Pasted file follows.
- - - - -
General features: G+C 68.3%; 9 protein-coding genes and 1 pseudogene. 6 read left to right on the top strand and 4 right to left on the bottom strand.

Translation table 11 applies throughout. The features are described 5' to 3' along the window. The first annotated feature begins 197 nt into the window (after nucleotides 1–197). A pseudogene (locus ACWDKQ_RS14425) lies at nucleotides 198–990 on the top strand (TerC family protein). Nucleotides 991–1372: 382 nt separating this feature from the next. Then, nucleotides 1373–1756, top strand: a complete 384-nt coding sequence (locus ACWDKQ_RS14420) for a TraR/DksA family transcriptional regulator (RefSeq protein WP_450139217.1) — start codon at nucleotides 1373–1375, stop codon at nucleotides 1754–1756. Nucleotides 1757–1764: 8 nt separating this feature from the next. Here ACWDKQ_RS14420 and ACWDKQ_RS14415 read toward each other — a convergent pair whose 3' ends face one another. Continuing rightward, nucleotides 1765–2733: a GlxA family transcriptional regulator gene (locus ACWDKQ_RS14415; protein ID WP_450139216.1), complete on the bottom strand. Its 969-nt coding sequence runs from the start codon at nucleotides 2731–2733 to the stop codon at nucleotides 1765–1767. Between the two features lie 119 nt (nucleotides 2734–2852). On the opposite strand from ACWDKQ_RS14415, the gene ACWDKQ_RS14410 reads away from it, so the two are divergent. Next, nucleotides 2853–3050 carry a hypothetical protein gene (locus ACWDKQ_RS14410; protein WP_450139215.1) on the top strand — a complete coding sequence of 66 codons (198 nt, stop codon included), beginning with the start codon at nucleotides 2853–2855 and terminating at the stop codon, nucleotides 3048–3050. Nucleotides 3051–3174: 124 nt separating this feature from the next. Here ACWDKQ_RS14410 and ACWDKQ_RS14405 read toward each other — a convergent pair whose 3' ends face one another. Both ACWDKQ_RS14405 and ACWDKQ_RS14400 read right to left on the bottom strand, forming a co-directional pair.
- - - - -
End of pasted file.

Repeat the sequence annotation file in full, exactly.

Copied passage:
General features: G+C 68.3%; 9 protein-coding genes and 1 pseudogene. 6 read left to right on the top strand and 4 right to left on the bottom strand.

Translation table 11 applies throughout. The features are described 5' to 3' along the window. The first annotated feature begins 197 nt into the window (after nucleotides 1–197). A pseudogene (locus ACWDKQ_RS14425) lies at nucleotides 198–990 on the top strand (TerC family protein). Nucleotides 991–1372: 382 nt separating this feature from the next. Then, nucleotides 1373–1756, top strand: a complete 384-nt coding sequence (locus ACWDKQ_RS14420) for a TraR/DksA family transcriptional regulator (RefSeq protein WP_450139217.1) — start codon at nucleotides 1373–1375, stop codon at nucleotides 1754–1756. Nucleotides 1757–1764: 8 nt separating this feature from the next. Here ACWDKQ_RS14420 and ACWDKQ_RS14415 read toward each other — a convergent pair whose 3' ends face one another. Continuing rightward, nucleotides 1765–2733: a GlxA family transcriptional regulator gene (locus ACWDKQ_RS14415; protein ID WP_450139216.1), complete on the bottom strand. Its 969-nt coding sequence runs from the start codon at nucleotides 2731–2733 to the stop codon at nucleotides 1765–1767. Between the two features lie 119 nt (nucleotides 2734–2852). On the opposite strand from ACWDKQ_RS14415, the gene ACWDKQ_RS14410 reads away from it, so the two are divergent. Next, nucleotides 2853–3050 carry a hypothetical protein gene (locus ACWDKQ_RS14410; protein WP_450139215.1) on the top strand — a complete coding sequence of 66 codons (198 nt, stop codon included), beginning with the start codon at nucleotides 2853–2855 and terminating at the stop codon, nucleotides 3048–3050. Nucleotides 3051–3174: 124 nt separating this feature from the next. Here ACWDKQ_RS14410 and ACWDKQ_RS14405 read toward each other — a convergent pair whose 3' ends face one another. Both ACWDKQ_RS14405 and ACWDKQ_RS14400 read right to left on the bottom strand, forming a co-directional pair.